Located in the fertile Sofia valley, in the very centre of the Balkan Peninsula, on the strategic crossroads between East and West, the town was an attractive centre for many tribes, nations, travellers and conquerors. This was why it repeatedly experienced periods of upheaval and decay, but always managed to revive anew from the ashes. Serdica reached its peak under Emperor Constantine the Great (306 – 337 AD). In the 6th and 7th centuries Slavonic tribes started settling in the Balkans and on the Sofia plain. In 809 AD the Bulgarian Khan Krum besieged and overtook Serdica. Ever since then the town linked its fate for good with the Bulgarian state. In the late 9th century the town assumed the Slavonic name of Sredetz meaning “in the middle” (of the Balkan Peninsula and the Bulgaria's lands at the time).
At the end of 14th century AD the town of Sredetz assumed the name Sofia. This name was linked with the biggest at that time and most beautiful St Sophia Church. During the Ottoman rule the town was the capital of the Rumelian Region encompassing almost all the territory of the Balkan Peninsula. Preserved from that age now are the St Petka Samardjiiska Church (in the subway in front of TSUM by the Sheraton Hotel) and the St Spas (Ascension) Church (within the architectural ensemble of Bulbank Headquarters).
An important fact of Sofia’s history was its proclamation as capital of Bulgaria after the liberation from Turks with a Decree by the first Bulgarian prince Alexander Battenberg on April 3, 1879. Within a decade the city's outlook changed from Oriental to European. Today many streets, buildings, parks, and even whole neighbourhoods preserve the architectural style from the turn of the century.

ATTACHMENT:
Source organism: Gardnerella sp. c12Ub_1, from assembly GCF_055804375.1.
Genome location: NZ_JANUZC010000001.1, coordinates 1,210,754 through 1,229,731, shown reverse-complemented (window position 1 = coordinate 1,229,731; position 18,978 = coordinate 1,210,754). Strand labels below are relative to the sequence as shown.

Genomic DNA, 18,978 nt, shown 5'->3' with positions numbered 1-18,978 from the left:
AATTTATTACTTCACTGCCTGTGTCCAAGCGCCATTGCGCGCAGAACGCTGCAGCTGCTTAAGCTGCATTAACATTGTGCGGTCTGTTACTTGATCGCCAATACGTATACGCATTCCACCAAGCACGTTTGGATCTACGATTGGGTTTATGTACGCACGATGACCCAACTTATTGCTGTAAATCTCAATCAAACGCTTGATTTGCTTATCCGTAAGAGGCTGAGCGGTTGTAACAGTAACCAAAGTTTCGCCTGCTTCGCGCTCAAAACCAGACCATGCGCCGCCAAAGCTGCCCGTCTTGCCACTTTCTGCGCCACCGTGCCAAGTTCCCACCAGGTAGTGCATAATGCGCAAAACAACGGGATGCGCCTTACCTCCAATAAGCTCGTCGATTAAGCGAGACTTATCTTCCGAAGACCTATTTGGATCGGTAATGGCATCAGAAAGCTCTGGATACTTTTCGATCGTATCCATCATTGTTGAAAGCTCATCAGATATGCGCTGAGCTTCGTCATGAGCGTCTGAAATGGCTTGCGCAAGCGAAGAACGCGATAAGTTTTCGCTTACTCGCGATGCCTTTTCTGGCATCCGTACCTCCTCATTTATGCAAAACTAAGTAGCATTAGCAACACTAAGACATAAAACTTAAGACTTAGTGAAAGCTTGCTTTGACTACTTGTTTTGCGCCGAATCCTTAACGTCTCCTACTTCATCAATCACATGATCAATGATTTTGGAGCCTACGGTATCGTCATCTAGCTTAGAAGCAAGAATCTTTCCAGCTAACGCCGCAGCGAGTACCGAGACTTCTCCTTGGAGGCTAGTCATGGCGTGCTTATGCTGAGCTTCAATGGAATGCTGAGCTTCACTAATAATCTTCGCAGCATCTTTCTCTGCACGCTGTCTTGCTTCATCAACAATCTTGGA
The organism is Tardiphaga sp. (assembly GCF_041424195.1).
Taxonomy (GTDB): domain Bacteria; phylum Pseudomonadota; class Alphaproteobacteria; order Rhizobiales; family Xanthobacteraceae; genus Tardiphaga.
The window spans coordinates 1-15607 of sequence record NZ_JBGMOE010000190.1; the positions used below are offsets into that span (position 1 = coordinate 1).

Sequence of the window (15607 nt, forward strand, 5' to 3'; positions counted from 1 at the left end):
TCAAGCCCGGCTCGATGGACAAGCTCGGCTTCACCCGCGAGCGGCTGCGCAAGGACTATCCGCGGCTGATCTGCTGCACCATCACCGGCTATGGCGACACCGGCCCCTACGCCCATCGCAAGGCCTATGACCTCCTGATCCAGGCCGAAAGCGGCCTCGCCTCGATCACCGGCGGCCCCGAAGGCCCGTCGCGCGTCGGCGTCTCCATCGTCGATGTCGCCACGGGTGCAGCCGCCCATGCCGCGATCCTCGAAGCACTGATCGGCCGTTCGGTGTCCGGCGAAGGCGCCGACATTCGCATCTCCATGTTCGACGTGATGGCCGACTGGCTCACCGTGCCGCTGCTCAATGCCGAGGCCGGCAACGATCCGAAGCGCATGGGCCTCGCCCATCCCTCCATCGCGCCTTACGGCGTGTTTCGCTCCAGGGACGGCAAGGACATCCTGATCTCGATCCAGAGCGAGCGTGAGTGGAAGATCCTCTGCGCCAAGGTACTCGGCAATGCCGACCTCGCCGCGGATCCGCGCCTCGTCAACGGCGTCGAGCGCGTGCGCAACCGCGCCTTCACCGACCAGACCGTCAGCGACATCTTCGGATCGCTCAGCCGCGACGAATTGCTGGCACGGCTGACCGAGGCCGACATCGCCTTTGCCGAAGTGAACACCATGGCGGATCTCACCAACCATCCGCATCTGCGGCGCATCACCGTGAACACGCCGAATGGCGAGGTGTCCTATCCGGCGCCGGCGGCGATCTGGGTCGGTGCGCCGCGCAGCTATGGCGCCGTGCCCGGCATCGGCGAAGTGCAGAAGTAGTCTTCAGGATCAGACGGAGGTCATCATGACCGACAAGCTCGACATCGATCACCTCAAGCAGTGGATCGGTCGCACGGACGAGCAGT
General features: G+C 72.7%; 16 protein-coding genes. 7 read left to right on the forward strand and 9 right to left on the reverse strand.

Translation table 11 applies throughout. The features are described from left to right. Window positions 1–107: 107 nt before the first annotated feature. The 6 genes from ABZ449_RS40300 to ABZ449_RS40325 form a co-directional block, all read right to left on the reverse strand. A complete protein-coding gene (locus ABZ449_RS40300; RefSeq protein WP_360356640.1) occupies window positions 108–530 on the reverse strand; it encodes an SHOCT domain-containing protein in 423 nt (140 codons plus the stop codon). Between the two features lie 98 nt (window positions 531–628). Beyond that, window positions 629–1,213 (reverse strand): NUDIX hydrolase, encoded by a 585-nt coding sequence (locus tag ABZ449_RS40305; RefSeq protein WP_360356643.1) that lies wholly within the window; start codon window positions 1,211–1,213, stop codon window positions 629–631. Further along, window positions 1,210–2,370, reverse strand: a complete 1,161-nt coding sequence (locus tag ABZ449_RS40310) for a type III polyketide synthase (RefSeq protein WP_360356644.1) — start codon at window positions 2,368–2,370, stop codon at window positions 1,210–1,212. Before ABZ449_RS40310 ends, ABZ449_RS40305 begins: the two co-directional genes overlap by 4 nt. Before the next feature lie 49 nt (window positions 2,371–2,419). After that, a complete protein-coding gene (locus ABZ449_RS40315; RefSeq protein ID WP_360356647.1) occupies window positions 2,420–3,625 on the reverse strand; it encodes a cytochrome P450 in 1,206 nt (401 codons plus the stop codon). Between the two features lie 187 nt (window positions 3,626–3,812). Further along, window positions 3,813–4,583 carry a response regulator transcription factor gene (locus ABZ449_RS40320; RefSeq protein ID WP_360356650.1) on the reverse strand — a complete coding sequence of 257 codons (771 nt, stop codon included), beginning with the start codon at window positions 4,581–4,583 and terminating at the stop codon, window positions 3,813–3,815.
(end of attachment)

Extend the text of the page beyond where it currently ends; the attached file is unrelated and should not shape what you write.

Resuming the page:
Alexander Nevski Memorial Church completed in 1912 in honour of the Russian casualties of the 1877-78 War of Liberation from Ottoman Rule. This gold-domed cathedral is the finest piece of architecture on the Balkans. Craftsmen and artists from 6 countries worked on the five-aisle church in the course of 30 years and created real masterpieces of icons, frescoes, murals and huge chandeliers. The interior decoration, made of Italian marble. Egyptian alabaster, Brazilian onyx, gold, mosaics embodies the spirit of the finest Eastern Orthodox traditions. A superb collection of icons - the best in Bulgaria - can also be seen in the Crypt.